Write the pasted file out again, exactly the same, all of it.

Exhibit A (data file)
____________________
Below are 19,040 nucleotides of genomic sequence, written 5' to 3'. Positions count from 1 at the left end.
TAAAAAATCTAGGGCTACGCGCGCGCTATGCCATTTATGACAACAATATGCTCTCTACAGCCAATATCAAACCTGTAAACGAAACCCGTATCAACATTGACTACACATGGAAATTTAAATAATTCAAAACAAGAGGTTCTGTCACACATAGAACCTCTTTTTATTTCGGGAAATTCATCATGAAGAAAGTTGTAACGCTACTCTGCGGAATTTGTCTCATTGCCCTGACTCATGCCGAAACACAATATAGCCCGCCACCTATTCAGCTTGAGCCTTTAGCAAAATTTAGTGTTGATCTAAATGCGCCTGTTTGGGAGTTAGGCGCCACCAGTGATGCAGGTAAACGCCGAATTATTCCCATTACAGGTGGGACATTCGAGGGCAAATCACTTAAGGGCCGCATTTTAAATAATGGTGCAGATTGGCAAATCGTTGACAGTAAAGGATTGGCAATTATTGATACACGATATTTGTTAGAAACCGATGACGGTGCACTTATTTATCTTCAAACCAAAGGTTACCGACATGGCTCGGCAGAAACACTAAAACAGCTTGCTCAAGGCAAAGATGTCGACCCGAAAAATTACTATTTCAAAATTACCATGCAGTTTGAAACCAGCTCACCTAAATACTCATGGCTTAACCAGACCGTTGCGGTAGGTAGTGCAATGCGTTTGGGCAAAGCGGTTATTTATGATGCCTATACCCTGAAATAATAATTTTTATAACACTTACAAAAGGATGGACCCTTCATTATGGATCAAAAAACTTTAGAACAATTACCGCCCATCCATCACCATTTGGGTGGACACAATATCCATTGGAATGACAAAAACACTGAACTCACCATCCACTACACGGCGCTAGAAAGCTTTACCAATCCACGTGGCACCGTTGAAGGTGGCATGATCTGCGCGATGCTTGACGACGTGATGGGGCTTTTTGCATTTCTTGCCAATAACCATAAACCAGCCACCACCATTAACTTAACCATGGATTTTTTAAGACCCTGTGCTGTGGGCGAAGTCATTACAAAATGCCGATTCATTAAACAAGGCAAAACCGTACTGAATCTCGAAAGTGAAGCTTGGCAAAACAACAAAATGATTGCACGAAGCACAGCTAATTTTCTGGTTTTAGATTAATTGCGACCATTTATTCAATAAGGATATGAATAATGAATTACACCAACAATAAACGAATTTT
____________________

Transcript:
Below are 19,040 nucleotides of genomic sequence, written 5' to 3'. Positions count from 1 at the left end.
TAAAAAATCTAGGGCTACGCGCGCGCTATGCCATTTATGACAACAATATGCTCTCTACAGCCAATATCAAACCTGTAAACGAAACCCGTATCAACATTGACTACACATGGAAATTTAAATAATTCAAAACAAGAGGTTCTGTCACACATAGAACCTCTTTTTATTTCGGGAAATTCATCATGAAGAAAGTTGTAACGCTACTCTGCGGAATTTGTCTCATTGCCCTGACTCATGCCGAAACACAATATAGCCCGCCACCTATTCAGCTTGAGCCTTTAGCAAAATTTAGTGTTGATCTAAATGCGCCTGTTTGGGAGTTAGGCGCCACCAGTGATGCAGGTAAACGCCGAATTATTCCCATTACAGGTGGGACATTCGAGGGCAAATCACTTAAGGGCCGCATTTTAAATAATGGTGCAGATTGGCAAATCGTTGACAGTAAAGGATTGGCAATTATTGATACACGATATTTGTTAGAAACCGATGACGGTGCACTTATTTATCTTCAAACCAAAGGTTACCGACATGGCTCGGCAGAAACACTAAAACAGCTTGCTCAAGGCAAAGATGTCGACCCGAAAAATTACTATTTCAAAATTACCATGCAGTTTGAAACCAGCTCACCTAAATACTCATGGCTTAACCAGACCGTTGCGGTAGGTAGTGCAATGCGTTTGGGCAAAGCGGTTATTTATGATGCCTATACCCTGAAATAATAATTTTTATAACACTTACAAAAGGATGGACCCTTCATTATGGATCAAAAAACTTTAGAACAATTACCGCCCATCCATCACCATTTGGGTGGACACAATATCCATTGGAATGACAAAAACACTGAACTCACCATCCACTACACGGCGCTAGAAAGCTTTACCAATCCACGTGGCACCGTTGAAGGTGGCATGATCTGCGCGATGCTTGACGACGTGATGGGGCTTTTTGCATTTCTTGCCAATAACCATAAACCAGCCACCACCATTAACTTAACCATGGATTTTTTAAGACCCTGTGCTGTGGGCGAAGTCATTACAAAATGCCGATTCATTAAACAAGGCAAAACCGTACTGAATCTCGAAAGTGAAGCTTGGCAAAACAACAAAATGATTGCACGAAGCACAGCTAATTTTCTGGTTTTAGATTAATTGCGACCATTTATTCAATAAGGATATGAATAATGAATTACACCAACAATAAACGAATTTT